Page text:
How disruptive was it to shift to an online or hybrid environment after COVID hit? Functionally? Not very disruptive! I’m glad that I have been offered so many opportunities to develop professionally despite the pandemic. I was fortunate that Dell is a company that was prepared to tackle a massive work-from-home transition. I’m equally fortunate to be going back this summer full-time. Emotionally? It’s been rough – as I’m sure it has been for most of us. I remember two or three months into the pandemic, a news podcast described the feeling as ‘collective grief’, and I felt a great sense of relief having a phrase to describe my feelings. I think I’m still stuck somewhere between bargaining and acceptance.
Who most influenced your decision to pursue business in college? I took a Consumer Behavior class in undergrad with a professor named Dr. Jessica Rixom. I remember her career path being incredibly similar to what I wanted to do in the future. Her previous job had been in Marketing Research for Johnson & Johnson – and her job sounded so cool! I met with her after class one day, and she was the one who mapped the path forward as a marketing insights and analytics professional. She was the first who recommended University of Wisconsin-Madison, and I stuck to her advice.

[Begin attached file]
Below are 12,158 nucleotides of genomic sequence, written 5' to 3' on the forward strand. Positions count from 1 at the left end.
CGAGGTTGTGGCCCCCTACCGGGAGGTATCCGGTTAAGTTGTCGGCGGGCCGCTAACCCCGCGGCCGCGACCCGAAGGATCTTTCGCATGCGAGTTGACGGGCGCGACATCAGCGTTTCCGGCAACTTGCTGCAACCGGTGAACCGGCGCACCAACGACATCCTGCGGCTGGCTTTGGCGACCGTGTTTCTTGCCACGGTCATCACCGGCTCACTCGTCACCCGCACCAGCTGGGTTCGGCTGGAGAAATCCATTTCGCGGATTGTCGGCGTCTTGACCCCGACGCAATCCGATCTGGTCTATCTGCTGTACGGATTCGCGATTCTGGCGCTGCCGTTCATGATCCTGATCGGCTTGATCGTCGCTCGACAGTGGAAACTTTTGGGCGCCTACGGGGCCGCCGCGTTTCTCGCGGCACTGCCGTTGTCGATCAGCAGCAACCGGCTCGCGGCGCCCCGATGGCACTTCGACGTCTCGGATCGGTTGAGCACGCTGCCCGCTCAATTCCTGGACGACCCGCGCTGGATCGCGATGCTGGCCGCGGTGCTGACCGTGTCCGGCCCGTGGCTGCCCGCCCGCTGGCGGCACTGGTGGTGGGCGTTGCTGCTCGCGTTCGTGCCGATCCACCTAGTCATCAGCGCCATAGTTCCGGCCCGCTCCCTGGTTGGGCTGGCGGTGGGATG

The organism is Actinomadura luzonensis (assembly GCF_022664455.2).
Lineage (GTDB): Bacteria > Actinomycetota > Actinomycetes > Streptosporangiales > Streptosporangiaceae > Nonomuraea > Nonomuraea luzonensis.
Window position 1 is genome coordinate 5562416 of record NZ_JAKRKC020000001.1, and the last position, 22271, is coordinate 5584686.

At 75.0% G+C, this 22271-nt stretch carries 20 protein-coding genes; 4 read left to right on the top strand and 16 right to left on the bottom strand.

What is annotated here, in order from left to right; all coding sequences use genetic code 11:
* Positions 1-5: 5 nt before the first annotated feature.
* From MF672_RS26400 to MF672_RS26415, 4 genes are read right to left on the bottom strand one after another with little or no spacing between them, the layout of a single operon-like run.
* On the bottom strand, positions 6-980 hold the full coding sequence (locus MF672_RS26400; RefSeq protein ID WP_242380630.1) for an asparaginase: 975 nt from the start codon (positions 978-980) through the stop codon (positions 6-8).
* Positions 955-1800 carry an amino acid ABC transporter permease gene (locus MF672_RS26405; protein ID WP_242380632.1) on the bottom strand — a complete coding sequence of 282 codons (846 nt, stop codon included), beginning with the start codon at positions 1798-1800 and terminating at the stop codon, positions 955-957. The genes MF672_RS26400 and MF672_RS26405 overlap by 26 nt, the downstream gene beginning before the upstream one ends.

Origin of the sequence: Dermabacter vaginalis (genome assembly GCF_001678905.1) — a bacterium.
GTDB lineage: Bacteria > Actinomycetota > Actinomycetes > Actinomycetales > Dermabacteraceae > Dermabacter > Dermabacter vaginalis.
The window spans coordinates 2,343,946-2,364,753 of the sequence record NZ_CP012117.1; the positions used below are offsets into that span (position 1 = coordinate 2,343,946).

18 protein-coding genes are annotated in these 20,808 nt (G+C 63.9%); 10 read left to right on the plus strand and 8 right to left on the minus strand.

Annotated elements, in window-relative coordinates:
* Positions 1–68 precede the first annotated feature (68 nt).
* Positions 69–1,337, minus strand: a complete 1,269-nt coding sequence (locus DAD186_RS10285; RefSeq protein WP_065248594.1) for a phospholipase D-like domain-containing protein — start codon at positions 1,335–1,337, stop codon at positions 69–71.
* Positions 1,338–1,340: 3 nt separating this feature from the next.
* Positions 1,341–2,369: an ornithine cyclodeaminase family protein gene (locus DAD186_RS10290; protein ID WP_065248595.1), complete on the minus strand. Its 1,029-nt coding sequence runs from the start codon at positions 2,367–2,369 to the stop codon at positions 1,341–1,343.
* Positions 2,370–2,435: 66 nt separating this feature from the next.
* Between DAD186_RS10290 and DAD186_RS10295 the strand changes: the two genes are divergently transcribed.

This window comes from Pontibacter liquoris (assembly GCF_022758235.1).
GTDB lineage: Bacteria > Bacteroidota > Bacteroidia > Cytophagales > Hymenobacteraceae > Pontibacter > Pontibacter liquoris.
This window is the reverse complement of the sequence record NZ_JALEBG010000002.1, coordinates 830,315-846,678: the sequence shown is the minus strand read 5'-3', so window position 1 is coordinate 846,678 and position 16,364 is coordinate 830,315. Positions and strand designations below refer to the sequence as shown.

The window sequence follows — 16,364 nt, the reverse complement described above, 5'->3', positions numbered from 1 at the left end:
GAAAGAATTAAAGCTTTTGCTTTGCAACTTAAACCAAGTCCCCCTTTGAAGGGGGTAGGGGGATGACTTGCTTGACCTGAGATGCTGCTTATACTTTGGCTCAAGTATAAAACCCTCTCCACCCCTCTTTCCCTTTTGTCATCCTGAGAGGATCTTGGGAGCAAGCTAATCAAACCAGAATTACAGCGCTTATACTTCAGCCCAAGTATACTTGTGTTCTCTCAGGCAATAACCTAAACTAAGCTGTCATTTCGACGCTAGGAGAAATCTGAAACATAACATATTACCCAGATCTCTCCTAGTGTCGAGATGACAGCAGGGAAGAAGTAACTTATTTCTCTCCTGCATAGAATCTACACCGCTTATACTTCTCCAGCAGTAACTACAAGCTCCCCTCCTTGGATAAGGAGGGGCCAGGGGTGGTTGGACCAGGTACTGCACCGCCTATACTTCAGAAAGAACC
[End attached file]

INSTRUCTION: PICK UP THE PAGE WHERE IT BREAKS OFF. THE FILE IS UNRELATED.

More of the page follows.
What are the top two items on your professional bucket list? I plan on getting my PhD someday further down my career path. I would also like to sit on a non-profit board once things are more settled.
What made Chantel such an invaluable addition to the Class of 2021?
“Chantell Hernandez has been a wonderful member of the Class of 2021. She has been a consistent mentor to her fellow students and is always willing to participate in Center activities. Chantell views that which she doesn’t know with curiosity and approaches challenges with a sunny disposition that could warm a Wisconsin Winter. COVID-19 has been disrupting to students on many levels but Chantell has not let it deter her from lending a hand, or ear, to her classmates. Nor has she let it derail her from her dedication to promoting diversity and inclusion at the Wisconsin School of Business and in corporate America. During her time in the program she has served as Co-Present for the Graduate Women in Business organization and for the Diversity in Business Club, been an active member of the Consortium: engaging with alumni and increasing underrepresented groups’ application interest, and served on the 2020 FTMBA Diversity & Inclusion Task Force, a small group of students and staff who are committed to making a positive, action-oriented impact on the D&I of the FT MBA Program. Additionally, Hernandez interned at Dell and accepted a full-time position as a Marketing Operations and Analytics Advisor. Chantell has a bright future ahead of her as she enters the tech industry, where she will elevate female and Latino voices in this male-dominated industry.”
Assistant Director, Marketing Centers
Wisconsin School of Business